Passersby inquired about the reason for such a gathering. When told that hundreds were ignoring the autumn chill in order to meet James Baldwin, some of them smiled. Others drew a blank: they wanted to know why he was famous.

Plainclothes security men hovered at the main entrance of Guild Books. Their ear-buds and walkie-talkies gave them away. When I asked one of them why they’d been hired, he said that threats had been phoned in. Against Baldwin? In 1985? Apparently, some coalition of Aryan supremacists had made calls and sent letters warning that Baldwin’s appearance at Guild Books just might force them into a public display of their swastika-bearing hatred.

Anyone who had lived in Chicago through the preceding decades was no stranger to hatred. Now, though, from the increasingly relaxed looks of the security staff, it was clear that no ugly elements were present. It was announced that Baldwin would be an hour late, and so rather than shiver in line (the wind was fierce and snow had begun falling) I crossed the street with my friend in tow, and we sat at a quiet, dimly-lit neighborhood bar.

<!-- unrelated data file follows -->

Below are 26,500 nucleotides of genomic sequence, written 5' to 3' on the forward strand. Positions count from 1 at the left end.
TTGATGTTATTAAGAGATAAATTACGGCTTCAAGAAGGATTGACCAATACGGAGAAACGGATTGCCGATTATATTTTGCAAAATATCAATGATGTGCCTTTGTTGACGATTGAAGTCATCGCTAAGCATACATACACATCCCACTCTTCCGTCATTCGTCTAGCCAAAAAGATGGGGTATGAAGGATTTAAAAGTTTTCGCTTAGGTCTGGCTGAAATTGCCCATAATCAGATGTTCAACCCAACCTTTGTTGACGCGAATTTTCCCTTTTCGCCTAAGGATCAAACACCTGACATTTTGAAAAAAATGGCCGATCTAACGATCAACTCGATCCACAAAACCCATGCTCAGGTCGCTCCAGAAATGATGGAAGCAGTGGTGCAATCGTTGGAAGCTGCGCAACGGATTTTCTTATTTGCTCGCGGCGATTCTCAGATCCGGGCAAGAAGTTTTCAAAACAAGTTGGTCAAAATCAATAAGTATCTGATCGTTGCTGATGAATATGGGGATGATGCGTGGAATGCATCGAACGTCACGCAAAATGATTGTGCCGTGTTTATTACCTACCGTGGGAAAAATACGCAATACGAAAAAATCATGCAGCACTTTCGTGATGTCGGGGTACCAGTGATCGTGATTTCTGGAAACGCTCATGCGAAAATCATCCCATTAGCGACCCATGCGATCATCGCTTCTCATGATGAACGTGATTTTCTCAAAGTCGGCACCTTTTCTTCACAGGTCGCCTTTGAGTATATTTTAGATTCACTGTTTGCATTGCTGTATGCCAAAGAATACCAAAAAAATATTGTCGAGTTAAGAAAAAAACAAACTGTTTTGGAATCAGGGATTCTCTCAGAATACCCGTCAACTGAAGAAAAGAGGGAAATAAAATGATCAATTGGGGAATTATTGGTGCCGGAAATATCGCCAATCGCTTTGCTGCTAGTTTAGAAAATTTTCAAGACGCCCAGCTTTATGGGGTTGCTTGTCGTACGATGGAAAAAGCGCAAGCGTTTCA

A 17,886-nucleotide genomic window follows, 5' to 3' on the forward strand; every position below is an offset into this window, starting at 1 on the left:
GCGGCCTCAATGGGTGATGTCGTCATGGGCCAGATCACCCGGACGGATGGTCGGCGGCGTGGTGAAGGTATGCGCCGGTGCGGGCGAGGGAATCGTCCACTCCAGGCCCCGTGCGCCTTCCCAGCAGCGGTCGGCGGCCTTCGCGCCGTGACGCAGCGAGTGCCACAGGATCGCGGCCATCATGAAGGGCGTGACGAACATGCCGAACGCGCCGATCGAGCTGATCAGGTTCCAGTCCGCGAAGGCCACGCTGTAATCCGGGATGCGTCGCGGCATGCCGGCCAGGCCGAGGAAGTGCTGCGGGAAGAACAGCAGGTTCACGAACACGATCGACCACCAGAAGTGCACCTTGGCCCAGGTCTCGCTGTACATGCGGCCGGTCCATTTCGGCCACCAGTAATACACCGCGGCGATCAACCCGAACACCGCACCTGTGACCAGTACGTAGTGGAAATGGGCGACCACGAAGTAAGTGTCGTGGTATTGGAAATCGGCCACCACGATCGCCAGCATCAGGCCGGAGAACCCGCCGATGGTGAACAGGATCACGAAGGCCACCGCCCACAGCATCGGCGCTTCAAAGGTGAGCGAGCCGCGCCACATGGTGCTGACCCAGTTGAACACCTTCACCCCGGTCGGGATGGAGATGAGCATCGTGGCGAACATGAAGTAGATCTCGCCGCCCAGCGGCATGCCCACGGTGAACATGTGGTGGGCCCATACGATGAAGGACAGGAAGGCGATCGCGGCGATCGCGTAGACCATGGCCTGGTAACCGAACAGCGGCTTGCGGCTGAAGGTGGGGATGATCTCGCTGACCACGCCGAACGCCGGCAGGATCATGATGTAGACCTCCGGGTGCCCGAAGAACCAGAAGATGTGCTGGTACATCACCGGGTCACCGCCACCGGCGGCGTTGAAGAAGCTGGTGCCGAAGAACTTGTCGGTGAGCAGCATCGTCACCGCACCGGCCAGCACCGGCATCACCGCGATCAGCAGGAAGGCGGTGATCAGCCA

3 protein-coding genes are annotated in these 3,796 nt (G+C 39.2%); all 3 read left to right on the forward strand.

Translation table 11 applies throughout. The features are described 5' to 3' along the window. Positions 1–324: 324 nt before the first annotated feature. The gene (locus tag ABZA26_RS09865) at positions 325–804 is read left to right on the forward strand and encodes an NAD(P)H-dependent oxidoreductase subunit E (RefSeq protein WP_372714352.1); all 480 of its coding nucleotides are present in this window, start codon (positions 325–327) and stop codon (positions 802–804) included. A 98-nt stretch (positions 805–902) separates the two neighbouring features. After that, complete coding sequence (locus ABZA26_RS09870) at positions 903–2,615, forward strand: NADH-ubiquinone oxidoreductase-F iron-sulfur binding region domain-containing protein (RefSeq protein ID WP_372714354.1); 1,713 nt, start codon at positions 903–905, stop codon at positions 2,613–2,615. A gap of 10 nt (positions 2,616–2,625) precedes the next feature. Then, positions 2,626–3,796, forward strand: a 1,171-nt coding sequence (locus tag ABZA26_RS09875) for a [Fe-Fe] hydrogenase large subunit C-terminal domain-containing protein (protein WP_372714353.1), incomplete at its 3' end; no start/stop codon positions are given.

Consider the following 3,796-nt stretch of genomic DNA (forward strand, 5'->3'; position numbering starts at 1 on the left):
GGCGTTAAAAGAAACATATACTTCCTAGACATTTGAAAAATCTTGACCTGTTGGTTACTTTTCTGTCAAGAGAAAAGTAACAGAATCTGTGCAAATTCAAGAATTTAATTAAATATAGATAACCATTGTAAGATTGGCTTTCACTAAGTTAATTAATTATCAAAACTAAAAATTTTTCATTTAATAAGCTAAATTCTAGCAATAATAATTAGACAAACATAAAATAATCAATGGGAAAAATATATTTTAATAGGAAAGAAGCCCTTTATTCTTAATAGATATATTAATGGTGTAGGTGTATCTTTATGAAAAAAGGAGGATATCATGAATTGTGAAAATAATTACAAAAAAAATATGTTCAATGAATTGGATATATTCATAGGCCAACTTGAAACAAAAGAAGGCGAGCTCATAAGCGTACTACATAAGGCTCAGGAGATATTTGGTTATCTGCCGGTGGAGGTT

The bartender was a young college-aged woman and she asked us about “the big deal going on across the street.” We told her James Baldwin was going to be there, to autograph copies of his two new books. “Oh,” she said. “Who’s he?” I must have looked startled. “Really, like, I mean … you know, what’s he written?” she asked.

I rattled off every title I could think of—Giovanni’s Room, No Name in the Street, If Beale Street Could Talk, The Devil Finds Work—but none connected with her. I riffed on Baldwin’s most famous book, The Fire Next Time, from 1963. I tried to convey how its eloquent fury had galvanized the Civil Rights Movement in the last summer of JFK’s presidency, which climaxed that August with the March on Washington and Dr. King’s “I Have a Dream” oratory. That, I surmised aloud, had to be the last great gasp of optimism before the September ’63 Birmingham church bombing killed four little girls and then a November visit to Dallas brought down the curtain on Kennedy’s thousand days, setting the stage for years of subsequent turmoil—finally, I paused to take a breath.

The bartended looked as if I’d spoken Latin. “I wasn’t born till 1964,” she said.

“I was born in 1959,” I replied. 

Then how come—she wanted to know—just how come I “pretended to remember all that stuff?” It was an honest question.